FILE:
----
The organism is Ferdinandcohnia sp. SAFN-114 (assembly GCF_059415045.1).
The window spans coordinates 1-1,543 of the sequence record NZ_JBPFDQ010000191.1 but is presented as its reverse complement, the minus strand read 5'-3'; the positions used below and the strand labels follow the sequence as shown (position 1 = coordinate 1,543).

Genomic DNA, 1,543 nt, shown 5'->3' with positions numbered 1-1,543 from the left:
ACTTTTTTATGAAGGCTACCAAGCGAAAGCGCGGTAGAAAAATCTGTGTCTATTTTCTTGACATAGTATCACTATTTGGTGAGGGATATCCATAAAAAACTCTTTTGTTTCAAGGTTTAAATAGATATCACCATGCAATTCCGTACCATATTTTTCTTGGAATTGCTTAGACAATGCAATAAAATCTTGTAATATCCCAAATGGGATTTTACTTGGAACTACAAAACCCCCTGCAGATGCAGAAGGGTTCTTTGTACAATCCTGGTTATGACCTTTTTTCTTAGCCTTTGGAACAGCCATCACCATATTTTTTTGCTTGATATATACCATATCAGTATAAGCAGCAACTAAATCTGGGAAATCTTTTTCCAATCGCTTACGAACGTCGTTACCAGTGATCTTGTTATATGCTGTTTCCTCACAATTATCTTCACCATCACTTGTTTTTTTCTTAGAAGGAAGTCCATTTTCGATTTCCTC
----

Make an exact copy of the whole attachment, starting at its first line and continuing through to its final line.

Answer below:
The organism is Ferdinandcohnia sp. SAFN-114 (assembly GCF_059415045.1).
The window spans coordinates 1-1,543 of the sequence record NZ_JBPFDQ010000191.1 but is presented as its reverse complement, the minus strand read 5'-3'; the positions used below and the strand labels follow the sequence as shown (position 1 = coordinate 1,543).

Genomic DNA, 1,543 nt, shown 5'->3' with positions numbered 1-1,543 from the left:
ACTTTTTTATGAAGGCTACCAAGCGAAAGCGCGGTAGAAAAATCTGTGTCTATTTTCTTGACATAGTATCACTATTTGGTGAGGGATATCCATAAAAAACTCTTTTGTTTCAAGGTTTAAATAGATATCACCATGCAATTCCGTACCATATTTTTCTTGGAATTGCTTAGACAATGCAATAAAATCTTGTAATATCCCAAATGGGATTTTACTTGGAACTACAAAACCCCCTGCAGATGCAGAAGGGTTCTTTGTACAATCCTGGTTATGACCTTTTTTCTTAGCCTTTGGAACAGCCATCACCATATTTTTTTGCTTGATATATACCATATCAGTATAAGCAGCAACTAAATCTGGGAAATCTTTTTCCAATCGCTTACGAACGTCGTTACCAGTGATCTTGTTATATGCTGTTTCCTCACAATTATCTTCACCATCACTTGTTTTTTTCTTAGAAGGAAGTCCATTTTCGATTTCCTC